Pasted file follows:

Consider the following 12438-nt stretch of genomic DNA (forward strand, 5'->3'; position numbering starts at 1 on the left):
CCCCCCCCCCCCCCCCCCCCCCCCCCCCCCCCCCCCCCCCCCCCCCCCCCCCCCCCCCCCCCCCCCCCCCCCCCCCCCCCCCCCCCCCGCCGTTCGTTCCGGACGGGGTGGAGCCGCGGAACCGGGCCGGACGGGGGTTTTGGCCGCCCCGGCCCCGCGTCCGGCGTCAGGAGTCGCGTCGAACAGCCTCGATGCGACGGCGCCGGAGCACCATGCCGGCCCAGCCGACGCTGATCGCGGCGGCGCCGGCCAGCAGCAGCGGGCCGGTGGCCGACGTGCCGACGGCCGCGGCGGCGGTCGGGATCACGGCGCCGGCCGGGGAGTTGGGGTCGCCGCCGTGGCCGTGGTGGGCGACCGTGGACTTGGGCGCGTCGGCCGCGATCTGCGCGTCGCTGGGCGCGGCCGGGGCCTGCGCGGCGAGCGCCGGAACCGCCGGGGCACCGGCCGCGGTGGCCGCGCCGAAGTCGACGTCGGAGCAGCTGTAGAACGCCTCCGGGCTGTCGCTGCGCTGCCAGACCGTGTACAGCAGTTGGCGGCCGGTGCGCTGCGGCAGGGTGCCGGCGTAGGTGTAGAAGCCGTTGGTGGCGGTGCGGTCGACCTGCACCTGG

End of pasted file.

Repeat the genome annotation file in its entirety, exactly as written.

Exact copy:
Consider the following 12438-nt stretch of genomic DNA (forward strand, 5'->3'; position numbering starts at 1 on the left):
CCCCCCCCCCCCCCCCCCCCCCCCCCCCCCCCCCCCCCCCCCCCCCCCCCCCCCCCCCCCCCCCCCCCCCCCCCCCCCCCCCCCCCCCGCCGTTCGTTCCGGACGGGGTGGAGCCGCGGAACCGGGCCGGACGGGGGTTTTGGCCGCCCCGGCCCCGCGTCCGGCGTCAGGAGTCGCGTCGAACAGCCTCGATGCGACGGCGCCGGAGCACCATGCCGGCCCAGCCGACGCTGATCGCGGCGGCGCCGGCCAGCAGCAGCGGGCCGGTGGCCGACGTGCCGACGGCCGCGGCGGCGGTCGGGATCACGGCGCCGGCCGGGGAGTTGGGGTCGCCGCCGTGGCCGTGGTGGGCGACCGTGGACTTGGGCGCGTCGGCCGCGATCTGCGCGTCGCTGGGCGCGGCCGGGGCCTGCGCGGCGAGCGCCGGAACCGCCGGGGCACCGGCCGCGGTGGCCGCGCCGAAGTCGACGTCGGAGCAGCTGTAGAACGCCTCCGGGCTGTCGCTGCGCTGCCAGACCGTGTACAGCAGTTGGCGGCCGGTGCGCTGCGGCAGGGTGCCGGCGTAGGTGTAGAAGCCGTTGGTGGCGGTGCGGTCGACCTGCACCTGG